Casting Nicole Kidman as The Golden Compass' glacial megalomaniac Mrs. Coulter is no less inspired for being obvious. Indeed, she was the first and only choice for director Chris Weitz, who adapted this first installment of Philip Pullman's His Dark Materials trilogy.
A pity, then, that this casting coup is just one miss in The Golden Compass' comprehensive line of near-hits: Almost effective as the coolly fanatical, child-stealing villain, Kidman ultimately is a stray thread among many in a too-complicated quilt.
If there's a comparison to be made between Compass and 2005's The Lion, the Witch and the Wardrobe, it's a comparison that author Pullman — no fan of the "tweedy medievalist" C.S. Lewis — himself begged: Calling Lewis' Narnia series "one of the most ugly and poisonous things I've ever read," the avowed atheist set out to slyly dissemble that series' embedded dogma with his story of a girl's quest to free children from their zombie-like servitude to quasi-Christian authority.
Weitz opens the film with a voice-over introducing us to the "other world" we are about to enter, where humans walk alongside their own souls, which appear as pet-like "daemons." The daemons of children (dazzling, as are all of the film's effects) can still change form, morphing from a polecat to an ermine to a mouse in a moment. But when children cross the brink into adulthood, their daemons become defined. We know, for instance, that Lord Asriel (Daniel Craig) is a beautiful — though ruthless — predator, because he struts onscreen with a snow leopard at his side. Asriel travels to Jordan College, where his orphaned niece Lyra (Dakota Blue Richards) is boarding. There, Asriel appeals to the shady, suspiciously clerical "Magisterium" to fund his Arctic research into the source of Dust, a euphemism for "all the death, the sin, the misery, the destructiveness in the world."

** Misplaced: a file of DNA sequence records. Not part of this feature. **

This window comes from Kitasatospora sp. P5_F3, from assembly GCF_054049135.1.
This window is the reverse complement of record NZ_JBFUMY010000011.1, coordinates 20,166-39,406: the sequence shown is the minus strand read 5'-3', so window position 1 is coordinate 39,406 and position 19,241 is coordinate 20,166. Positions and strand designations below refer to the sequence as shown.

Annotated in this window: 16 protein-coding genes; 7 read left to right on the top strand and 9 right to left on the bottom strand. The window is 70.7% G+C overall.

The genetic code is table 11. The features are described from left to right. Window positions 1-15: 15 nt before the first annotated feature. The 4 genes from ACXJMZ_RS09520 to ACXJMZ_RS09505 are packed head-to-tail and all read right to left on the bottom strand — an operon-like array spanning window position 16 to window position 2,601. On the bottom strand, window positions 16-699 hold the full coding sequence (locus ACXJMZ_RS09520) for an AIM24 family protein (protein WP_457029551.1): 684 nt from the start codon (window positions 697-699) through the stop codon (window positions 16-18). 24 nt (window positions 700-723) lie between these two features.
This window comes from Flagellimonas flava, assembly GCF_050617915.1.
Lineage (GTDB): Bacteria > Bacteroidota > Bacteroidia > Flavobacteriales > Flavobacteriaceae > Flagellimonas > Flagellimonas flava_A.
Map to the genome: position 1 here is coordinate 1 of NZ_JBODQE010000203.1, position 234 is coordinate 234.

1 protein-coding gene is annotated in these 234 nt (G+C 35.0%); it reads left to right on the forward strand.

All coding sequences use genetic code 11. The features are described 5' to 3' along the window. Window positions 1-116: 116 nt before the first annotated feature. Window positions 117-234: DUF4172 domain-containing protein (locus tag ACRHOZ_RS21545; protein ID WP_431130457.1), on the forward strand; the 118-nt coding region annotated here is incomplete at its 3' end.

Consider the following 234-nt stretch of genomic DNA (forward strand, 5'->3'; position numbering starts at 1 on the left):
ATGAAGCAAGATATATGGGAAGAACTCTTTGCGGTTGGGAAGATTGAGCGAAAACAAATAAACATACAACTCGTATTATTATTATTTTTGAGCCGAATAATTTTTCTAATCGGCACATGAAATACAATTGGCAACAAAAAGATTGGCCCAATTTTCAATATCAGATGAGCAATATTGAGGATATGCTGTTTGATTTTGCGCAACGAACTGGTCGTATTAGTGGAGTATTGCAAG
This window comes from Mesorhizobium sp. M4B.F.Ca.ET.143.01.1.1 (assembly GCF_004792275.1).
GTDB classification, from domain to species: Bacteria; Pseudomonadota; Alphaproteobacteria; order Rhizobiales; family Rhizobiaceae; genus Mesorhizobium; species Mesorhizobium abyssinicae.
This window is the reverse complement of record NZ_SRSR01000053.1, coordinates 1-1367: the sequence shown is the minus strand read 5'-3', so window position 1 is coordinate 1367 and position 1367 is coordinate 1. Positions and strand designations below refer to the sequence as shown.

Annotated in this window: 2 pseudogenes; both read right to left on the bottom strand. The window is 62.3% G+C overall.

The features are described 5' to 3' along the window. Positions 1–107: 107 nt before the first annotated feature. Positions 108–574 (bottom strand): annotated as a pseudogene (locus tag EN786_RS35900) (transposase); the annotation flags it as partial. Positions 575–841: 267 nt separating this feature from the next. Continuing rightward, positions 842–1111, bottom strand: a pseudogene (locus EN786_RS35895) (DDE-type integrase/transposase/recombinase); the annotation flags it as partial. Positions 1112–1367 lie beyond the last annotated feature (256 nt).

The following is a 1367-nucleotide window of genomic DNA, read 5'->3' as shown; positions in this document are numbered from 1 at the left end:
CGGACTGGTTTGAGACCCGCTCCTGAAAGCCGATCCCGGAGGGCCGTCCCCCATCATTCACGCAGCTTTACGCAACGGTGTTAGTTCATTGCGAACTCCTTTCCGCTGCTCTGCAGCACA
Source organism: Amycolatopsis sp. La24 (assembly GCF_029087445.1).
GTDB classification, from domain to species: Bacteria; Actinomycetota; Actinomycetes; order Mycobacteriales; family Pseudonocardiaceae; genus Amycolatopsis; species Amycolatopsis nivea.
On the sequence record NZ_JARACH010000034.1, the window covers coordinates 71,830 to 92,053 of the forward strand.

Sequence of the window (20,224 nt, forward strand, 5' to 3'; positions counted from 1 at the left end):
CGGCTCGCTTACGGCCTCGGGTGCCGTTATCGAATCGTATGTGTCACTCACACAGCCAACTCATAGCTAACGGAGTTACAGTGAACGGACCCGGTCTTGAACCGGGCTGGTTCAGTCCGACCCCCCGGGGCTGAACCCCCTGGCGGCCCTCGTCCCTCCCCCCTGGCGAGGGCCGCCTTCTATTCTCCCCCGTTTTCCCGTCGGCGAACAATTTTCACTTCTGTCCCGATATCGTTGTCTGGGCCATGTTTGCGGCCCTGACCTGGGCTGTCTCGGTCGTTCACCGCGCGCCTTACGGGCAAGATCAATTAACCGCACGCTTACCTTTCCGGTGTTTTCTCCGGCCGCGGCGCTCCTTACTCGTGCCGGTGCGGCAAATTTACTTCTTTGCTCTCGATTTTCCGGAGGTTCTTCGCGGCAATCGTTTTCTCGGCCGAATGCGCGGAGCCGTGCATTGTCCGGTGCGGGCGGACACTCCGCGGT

Lyra, curious and bright, witnesses an attempt to poison Asriel. She becomes determined to suss out the deal with Dust when the glamorous Mrs. Coulter sweeps onto campus and offers her an assistantship in her swish London digs. Initially seduced by Mrs. Coulter's flirting, lady-adventurer vibe, Lyra soon discovers her keeper is behind a recent rash of (possibly Dust-related) child kidnappings, including that of her friend Roger. Lyra escapes, only to be kidnapped herself and rescued by vagabonds called "Gyptians," whom she enlists in her determined journey north to rescue her pal. Joining Lyra's crew is a fearsome, exiled polar-bear King (voiced by Ian McKellen), who later provides the film with its most spectacular sequence: some killer bear-on-bear action. Oh yeah, and Lyra masters reading the alethiometer — a golden compass that reveals the truth, given to her for no apparent reason before she left Jordan College.
One vague reason she got the compass is that Lyra could potentially be the "prophesized child" the local witches have been waiting for. But along with that allusion to a righteous child who will save us all, the film contains a head-spinning hodgepodge of ideas wedged into a serviceable (if harried) fantasy lark.
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